"How" I started working on it is somewhat of a mystery to me. Manning, the publisher, actually reached out to me, presumably because I was so active answering questions on Unity's forum and StackOverflow. I don't know that for sure though, and it was so long ago that there's no point asking now.

"Why" is clearer though. When I first started using Unity, there were fewer resources to learn from than there are now, and none geared toward experienced programmers. Remember, I'd already been programming for years when I started using Unity; every time a tutorial started explaining what a variable is I wanted to gouge out my eyes! Thus, what I wrote was pretty much the book I wish existed when I first started.

The difficulties of the subject changing quickly is why I stuck to intro topics in my book. I've written about more specific/advanced topics in blog posts or online tutorials, but that stuff would go obsolete on the time scale of a book. The fundamentals of the engine tend not to change as fast, however, so an introductory text stays relevant for longer.

How to Get Started?

I'll start off by noting that there are a lot more Unity learning resources now than when I started. Books, YouTube tutorials, even the official Unity Learn site didn't exist yet!

Where you start and what you focus on depends on your exact goals, in particular, what game development discipline you are most interested in. In fact, for a real beginner, I suppose that's the first thing to be clear on: there are multiple roles in game development, so you need to choose what to specialize in. Me, I'm a programmer (although I did switch to that after a stint as a 3D artist) while other roles include artist, game designer, etc.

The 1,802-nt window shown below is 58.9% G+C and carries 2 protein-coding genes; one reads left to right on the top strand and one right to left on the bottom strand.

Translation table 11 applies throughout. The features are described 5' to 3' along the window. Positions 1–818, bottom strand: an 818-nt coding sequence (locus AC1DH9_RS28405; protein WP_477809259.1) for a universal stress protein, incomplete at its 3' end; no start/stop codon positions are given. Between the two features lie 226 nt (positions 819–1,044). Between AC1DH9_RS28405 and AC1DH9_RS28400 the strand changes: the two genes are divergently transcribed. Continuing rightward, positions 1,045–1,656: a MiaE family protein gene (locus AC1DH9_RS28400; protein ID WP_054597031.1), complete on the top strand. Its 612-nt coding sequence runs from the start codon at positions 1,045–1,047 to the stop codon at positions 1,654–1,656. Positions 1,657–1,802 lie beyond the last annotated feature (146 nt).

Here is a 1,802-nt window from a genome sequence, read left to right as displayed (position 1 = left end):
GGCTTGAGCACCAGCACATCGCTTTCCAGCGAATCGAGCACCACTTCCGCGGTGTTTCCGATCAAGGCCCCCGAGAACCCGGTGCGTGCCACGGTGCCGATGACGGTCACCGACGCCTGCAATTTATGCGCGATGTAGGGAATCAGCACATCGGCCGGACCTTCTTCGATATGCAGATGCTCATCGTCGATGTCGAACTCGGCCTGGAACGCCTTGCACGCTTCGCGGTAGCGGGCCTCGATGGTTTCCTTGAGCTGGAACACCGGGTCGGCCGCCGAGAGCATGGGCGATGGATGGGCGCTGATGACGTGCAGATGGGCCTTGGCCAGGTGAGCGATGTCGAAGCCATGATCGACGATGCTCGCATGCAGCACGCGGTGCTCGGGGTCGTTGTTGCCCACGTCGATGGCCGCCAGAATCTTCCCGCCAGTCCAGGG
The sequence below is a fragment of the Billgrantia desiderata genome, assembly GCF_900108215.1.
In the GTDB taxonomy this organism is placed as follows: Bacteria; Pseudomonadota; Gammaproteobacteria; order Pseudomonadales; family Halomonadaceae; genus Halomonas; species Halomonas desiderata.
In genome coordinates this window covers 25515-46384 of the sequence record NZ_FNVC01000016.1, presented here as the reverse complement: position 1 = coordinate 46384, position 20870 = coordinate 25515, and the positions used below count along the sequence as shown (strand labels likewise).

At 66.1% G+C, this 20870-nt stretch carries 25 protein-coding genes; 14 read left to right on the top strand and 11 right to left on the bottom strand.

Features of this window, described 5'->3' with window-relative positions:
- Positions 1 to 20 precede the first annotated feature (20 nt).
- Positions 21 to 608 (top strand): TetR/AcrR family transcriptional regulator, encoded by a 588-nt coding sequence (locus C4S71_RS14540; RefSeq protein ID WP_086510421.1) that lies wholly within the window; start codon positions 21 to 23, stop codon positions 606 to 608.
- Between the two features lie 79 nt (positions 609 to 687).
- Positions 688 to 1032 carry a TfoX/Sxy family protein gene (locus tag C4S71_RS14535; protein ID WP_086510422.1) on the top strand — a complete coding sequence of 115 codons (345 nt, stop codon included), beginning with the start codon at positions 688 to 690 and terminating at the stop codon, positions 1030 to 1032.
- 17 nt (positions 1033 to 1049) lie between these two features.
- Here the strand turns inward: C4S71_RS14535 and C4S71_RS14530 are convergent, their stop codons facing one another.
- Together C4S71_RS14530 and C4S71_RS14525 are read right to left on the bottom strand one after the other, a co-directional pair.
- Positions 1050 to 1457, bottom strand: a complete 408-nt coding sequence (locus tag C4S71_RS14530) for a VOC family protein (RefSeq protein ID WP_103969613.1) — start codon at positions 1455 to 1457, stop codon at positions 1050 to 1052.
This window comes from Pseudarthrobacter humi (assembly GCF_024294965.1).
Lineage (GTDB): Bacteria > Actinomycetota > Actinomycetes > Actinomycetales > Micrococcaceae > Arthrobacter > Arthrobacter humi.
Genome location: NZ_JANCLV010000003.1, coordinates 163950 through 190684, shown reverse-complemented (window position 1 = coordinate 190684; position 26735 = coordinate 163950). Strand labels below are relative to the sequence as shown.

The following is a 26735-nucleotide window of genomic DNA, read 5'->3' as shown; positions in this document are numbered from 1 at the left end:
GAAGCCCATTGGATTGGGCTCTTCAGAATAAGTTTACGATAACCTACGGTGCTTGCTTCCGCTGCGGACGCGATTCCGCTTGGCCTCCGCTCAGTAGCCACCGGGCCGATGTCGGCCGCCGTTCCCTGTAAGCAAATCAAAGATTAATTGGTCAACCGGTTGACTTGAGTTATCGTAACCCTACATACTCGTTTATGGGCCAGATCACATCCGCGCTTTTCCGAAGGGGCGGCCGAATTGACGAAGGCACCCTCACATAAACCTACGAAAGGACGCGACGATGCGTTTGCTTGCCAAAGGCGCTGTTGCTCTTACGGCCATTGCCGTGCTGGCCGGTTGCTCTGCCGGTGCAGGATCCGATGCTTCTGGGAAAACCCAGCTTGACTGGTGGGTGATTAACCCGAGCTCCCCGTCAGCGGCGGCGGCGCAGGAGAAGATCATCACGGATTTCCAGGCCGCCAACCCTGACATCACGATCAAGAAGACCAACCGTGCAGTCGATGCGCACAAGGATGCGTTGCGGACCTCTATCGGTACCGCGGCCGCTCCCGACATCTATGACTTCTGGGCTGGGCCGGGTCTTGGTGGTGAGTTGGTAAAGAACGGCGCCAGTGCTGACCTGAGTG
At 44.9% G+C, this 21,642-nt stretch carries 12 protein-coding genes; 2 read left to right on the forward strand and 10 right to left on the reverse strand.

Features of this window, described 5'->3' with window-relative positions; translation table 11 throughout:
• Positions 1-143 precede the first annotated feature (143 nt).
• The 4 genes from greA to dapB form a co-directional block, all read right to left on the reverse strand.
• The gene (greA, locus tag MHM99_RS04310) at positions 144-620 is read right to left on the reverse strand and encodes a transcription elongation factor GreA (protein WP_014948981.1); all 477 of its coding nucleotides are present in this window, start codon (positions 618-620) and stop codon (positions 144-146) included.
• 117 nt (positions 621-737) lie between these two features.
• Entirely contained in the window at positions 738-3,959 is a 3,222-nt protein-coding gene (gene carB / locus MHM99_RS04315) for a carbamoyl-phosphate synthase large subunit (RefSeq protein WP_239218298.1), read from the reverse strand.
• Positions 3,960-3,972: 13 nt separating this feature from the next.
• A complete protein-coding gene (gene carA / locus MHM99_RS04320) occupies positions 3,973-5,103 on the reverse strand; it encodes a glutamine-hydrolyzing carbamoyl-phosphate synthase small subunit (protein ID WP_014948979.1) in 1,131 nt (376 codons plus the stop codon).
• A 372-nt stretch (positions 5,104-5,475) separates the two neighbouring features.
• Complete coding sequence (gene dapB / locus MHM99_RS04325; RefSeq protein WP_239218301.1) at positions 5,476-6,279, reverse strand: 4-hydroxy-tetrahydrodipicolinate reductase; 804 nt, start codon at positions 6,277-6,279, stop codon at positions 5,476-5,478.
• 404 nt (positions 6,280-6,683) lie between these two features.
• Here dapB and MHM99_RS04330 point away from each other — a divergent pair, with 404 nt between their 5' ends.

Incidentally, don't focus solely on Unity. Even if you intend to solely use Unity, having a breadth of knowledge that goes outside Unity will benefit you. Don't even focus solely on games; one thing that expanded my C# programming skills was working alongside engineers using the language for backend development. Meanwhile, spend time practicing with other game development tools, like other engines that use C++ or maybe programming web games in JavaScript. You can learn a lot about what Unity brings to the table, how to expand on it, and even just generally hone your skills in game development.

Future of the Industry

I wouldn't make any large predictions about the entire game industry. I can answer the more tightly focused secondary question: how can smaller teams win? Focus on your strengths and avoid your weaknesses; the strengths of a smaller team are the ability to be different and take risks, while the main weakness is the sheer amount of games you can produce. Don't chase after the same sort of games as the big guys are making because a smaller team cannot keep up with their tidal wave on content. Instead, develop the games they aren't making, because then you're serving a hungry audience.


The easiest way to follow my updates is on my website. From there I link to stuff like for playable demos, GitHub for code I've written, and WordPress for my blog. As for my plans for 2024, I keep starting (but not finishing) turn-based dungeon crawlers, so I joined the Dungeon Crawler game jam this March and hopefully, I'll actually finish one!

Joseph Hocking, Unity Programmer

Interview conducted by Arti Sergeev